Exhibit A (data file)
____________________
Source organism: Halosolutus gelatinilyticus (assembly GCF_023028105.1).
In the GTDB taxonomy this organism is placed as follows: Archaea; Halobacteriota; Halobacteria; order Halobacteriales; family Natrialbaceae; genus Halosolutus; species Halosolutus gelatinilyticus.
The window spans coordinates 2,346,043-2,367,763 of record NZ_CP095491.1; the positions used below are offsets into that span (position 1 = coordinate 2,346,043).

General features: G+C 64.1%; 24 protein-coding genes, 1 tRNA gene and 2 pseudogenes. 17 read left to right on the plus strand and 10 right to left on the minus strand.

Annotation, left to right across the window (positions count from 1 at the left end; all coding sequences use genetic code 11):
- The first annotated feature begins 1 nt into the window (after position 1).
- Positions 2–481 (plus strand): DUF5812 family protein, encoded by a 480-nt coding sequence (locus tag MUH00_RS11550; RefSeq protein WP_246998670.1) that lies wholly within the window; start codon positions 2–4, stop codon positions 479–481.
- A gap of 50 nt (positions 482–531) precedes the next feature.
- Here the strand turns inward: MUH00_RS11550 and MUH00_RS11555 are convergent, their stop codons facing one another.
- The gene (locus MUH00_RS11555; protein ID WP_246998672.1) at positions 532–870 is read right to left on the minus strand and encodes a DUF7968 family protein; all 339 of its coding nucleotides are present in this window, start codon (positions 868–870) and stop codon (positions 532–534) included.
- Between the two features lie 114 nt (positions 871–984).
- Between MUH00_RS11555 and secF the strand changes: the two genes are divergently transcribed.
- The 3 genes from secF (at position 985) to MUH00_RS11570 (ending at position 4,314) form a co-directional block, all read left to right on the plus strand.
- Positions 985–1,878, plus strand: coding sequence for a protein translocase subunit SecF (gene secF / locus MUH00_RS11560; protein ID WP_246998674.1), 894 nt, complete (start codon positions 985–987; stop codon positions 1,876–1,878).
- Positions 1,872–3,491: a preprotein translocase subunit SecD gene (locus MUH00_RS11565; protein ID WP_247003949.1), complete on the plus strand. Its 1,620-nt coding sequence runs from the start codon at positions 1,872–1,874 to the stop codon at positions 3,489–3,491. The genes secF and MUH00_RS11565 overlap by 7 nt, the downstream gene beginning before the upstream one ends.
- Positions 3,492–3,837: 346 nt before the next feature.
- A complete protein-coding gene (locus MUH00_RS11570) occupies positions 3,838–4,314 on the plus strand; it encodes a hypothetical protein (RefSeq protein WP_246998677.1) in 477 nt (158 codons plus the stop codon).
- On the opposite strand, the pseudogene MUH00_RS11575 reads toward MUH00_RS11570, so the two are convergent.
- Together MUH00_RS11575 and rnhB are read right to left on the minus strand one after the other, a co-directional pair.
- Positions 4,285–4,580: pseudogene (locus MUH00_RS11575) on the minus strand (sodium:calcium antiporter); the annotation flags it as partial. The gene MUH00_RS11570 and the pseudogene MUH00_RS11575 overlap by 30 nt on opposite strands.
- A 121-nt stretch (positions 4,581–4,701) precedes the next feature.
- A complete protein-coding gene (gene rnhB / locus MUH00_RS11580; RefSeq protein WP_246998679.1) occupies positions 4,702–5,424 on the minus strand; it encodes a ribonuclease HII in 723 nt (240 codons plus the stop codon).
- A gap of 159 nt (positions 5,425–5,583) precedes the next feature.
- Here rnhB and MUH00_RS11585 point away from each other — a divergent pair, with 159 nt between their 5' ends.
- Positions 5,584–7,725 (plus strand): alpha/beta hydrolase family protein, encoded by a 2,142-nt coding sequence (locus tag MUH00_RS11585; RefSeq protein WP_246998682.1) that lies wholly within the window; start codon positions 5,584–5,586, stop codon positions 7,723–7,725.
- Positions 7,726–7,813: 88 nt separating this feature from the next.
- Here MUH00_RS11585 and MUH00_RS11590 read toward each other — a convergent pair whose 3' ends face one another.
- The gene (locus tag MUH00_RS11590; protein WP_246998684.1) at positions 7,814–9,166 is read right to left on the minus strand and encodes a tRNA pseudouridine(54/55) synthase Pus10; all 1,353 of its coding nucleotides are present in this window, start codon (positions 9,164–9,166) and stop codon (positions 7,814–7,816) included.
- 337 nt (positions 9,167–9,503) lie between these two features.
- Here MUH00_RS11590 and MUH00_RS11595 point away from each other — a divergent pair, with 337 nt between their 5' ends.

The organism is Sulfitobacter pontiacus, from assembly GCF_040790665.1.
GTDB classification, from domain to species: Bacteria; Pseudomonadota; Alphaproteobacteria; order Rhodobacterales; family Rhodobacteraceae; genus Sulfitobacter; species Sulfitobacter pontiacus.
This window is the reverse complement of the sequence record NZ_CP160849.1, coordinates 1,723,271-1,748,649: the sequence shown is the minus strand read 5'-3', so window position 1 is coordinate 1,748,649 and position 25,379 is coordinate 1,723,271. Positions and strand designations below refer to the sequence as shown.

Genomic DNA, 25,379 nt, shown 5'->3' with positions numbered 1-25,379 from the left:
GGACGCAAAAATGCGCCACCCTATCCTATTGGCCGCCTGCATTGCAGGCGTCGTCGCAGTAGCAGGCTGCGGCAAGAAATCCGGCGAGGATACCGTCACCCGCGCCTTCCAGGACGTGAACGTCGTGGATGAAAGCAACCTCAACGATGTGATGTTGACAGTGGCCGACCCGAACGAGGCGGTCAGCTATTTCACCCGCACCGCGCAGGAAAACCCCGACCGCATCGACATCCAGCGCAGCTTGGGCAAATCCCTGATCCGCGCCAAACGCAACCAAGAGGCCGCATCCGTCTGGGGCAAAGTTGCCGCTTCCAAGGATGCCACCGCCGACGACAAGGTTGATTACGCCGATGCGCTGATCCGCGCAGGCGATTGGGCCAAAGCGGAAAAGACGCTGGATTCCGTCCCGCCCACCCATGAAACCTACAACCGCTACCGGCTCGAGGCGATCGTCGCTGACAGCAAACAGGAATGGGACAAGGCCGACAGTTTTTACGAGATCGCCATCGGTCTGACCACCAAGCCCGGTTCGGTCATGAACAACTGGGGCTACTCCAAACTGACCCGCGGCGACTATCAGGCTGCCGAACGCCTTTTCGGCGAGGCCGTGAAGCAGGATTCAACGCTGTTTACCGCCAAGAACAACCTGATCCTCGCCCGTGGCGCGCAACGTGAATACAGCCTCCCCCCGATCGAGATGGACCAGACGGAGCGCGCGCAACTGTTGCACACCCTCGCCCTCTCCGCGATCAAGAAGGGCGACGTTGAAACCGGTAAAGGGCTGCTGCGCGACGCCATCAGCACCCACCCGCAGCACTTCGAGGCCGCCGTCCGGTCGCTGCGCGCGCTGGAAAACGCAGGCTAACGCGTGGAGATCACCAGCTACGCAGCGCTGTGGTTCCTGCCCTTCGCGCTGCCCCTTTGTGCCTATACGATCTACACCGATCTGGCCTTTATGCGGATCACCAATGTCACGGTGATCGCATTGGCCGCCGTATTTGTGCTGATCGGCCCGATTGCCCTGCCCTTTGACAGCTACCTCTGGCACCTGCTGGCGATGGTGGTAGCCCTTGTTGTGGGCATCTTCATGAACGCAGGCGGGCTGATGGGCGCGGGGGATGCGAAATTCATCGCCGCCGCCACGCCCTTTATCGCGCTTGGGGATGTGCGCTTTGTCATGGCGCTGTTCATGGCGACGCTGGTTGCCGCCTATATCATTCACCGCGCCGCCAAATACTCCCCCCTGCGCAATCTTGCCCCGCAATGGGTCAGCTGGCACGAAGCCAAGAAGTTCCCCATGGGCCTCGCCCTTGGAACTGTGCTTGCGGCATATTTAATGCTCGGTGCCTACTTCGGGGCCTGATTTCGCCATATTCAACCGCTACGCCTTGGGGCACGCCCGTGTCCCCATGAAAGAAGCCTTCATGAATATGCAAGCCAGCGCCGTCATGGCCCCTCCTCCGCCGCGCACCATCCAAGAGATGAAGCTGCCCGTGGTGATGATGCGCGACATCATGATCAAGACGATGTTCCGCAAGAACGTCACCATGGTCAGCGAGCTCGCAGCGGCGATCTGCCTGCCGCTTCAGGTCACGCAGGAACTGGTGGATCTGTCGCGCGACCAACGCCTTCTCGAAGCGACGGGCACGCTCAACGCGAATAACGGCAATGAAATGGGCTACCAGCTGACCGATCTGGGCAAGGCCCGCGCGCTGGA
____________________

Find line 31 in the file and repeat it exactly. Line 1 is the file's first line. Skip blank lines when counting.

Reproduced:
The organism is Sulfitobacter pontiacus, from assembly GCF_040790665.1.